August 22, 2008


By Hisham Isa, Vice President (Marketing)


Telephone manufacturers, mobile service providers and content producers need to put the "smart" back in "Smart Phones" by offering applications that improve users' lives.
BuzzCity recently surveyed mobile social networkers in more than ten countries. One theme that clearly emerged from our research is that wireless consumers want to be able to do more with their mobile phones. There's a demand for m-commerce, mobile banking, search, chat, dating and more. In some cases, mobile services like these may already exist in a country but consumers simply don't know about them (which means that providers need to do a better job of getting the word out).

There's no clear industry definition of what constitutes a "Smart Phone" -- but what comes to mind for most people are Palm Pilots, Blackberries and iPhones. These devices are targeted at business users. However executives are just a small segment of the market and these handsets are just one type of smartphone. But what about the phones the rest of us use

Thanks to improvements in technology, most consumers now have access to multimedia internet-enabled phones. They want practical applications, including product information and the ability to act on it. For example, a supermarket can publish or sponsor mobile sites that offer recipes. The ingredients become a shopping list, which with the right m-commerce applications, consumers can purchase with their phones.

There are already some mobile recipe sites, but there's space for a whole lot more.

  • Kraft Foods features a new recipe every day on its mobile website. Users can also search Kraft's databank of recipes, each one obviously featuring a Kraft Foods' product.
  • has customised sites for both PC and mobile connections. There are hundreds of recipes here that you can browse by category (rice, snacks, chutney, etc.), popularity or date.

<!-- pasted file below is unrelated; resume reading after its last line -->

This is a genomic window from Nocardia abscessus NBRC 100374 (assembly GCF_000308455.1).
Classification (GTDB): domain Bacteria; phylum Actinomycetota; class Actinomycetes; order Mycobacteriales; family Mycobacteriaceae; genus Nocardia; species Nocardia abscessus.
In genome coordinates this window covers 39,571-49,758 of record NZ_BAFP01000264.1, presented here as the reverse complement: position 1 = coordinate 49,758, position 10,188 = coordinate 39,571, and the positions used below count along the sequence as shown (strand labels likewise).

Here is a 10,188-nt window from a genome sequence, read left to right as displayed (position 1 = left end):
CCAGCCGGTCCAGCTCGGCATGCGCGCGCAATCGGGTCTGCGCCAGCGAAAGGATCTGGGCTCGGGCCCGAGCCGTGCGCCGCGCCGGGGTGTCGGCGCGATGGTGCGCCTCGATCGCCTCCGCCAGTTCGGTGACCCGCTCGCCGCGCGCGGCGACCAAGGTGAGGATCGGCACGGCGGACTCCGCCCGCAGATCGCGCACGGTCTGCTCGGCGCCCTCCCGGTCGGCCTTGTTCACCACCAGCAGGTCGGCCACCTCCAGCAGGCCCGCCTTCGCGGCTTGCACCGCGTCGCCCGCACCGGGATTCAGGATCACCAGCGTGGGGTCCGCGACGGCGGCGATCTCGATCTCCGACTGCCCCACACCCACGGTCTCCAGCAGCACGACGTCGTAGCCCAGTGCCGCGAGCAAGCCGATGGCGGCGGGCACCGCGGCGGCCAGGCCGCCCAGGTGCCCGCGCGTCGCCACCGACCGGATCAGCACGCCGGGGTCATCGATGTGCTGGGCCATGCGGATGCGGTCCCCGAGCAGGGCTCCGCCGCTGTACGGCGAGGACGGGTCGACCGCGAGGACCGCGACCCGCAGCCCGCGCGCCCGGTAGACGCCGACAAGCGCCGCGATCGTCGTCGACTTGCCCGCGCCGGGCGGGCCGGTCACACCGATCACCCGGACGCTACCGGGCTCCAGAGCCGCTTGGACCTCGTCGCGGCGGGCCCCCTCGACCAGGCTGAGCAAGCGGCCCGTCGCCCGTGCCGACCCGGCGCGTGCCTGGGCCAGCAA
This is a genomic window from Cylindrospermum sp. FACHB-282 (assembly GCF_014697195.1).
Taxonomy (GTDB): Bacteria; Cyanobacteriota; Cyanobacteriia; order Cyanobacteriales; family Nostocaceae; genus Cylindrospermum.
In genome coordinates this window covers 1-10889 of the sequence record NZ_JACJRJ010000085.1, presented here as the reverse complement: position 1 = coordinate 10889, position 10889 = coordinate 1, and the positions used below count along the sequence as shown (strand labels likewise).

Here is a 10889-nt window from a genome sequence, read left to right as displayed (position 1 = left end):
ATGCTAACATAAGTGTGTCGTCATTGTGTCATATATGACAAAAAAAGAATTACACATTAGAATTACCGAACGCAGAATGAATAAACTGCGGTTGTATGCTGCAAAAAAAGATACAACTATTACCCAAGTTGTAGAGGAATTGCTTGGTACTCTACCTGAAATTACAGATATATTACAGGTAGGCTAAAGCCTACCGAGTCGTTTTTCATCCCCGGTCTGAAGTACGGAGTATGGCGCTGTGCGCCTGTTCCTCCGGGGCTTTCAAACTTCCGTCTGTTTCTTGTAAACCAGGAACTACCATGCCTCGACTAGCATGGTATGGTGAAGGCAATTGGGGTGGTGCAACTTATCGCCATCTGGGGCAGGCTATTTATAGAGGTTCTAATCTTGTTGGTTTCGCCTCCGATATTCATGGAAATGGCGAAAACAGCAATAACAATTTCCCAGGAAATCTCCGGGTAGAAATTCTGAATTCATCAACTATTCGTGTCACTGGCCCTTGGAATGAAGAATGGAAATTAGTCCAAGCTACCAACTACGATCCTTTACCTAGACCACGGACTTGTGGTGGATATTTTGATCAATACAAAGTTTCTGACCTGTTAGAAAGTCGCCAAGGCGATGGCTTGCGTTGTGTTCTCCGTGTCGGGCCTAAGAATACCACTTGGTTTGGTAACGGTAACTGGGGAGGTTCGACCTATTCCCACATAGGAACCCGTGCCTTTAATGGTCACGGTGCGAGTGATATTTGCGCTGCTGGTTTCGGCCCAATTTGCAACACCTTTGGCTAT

• You can search by ingredient on the's mobile site, which also features user-generated reviews and ratings.

None of these mobile sites, though, takes the obvious next step, which is to enable consumers to make a purchase. In the BuzzCity myGamma Digital Lifestyle survey, nearly three-quarters of respondents said they had made a remote purchase (by phone, mail or internet). And half of the respondents indicated they would like to use their phones to make financial transactions. So there is clearly a market here that is just waiting to be tapped.

Recipes are obviously just one example of the type of content that can be used as the basis for mobile communities and applications. Here are a few more:

More than half of our survey respondents are likely to look for a new job within the coming year, either because they will graduate from school or are looking to switch employers. Job Placement companies and online Job Banks, take note.

The electronic media – TV, movies, music – is by far the favourite leisure activity of myGamma members. Yet less than four percent of survey respondents have purchased movie tickets online or via their mobile phones. Either mobile ticketing services are not available or cinemas and ticketing agencies are not doing a good job of getting the word out.

And as mentioned, more than half of the survey respondents say they would use their mobile phones for financial services, if such services were available in their country. One-third would like to be able to transfer money. Yet mobile remittance services are already available in many of these markets. Consumers just don't know it. Banks and companies like Western Union need to step up their public education and marketing programmes if consumers are to use their services.

Of course, not every site needs to be based on commerce. Here's a website that definitely meets a need. With MizPee, you can locate a nearby a toilet and also check out its ranking ("Royal Flush" being the best, "Prison Toilet" the worst). Other pages of this website are based on e-commerce, with restaurant and shopping deals on offer, again based on locality. I'm not sure if MizPee has developed a mobile version, but if they haven't, they should.

So, let's not get too caught up in the iPhone media buzz. For the foreseeable future, the mass market multimedia phone will remain the dominant method of accessing mobile data services. Advertisers, content producers, marketers and publishers who want to tap the potential of the mobile medium need to broaden their focus, look beyond the iPhone and devices like it and develop better consumer services.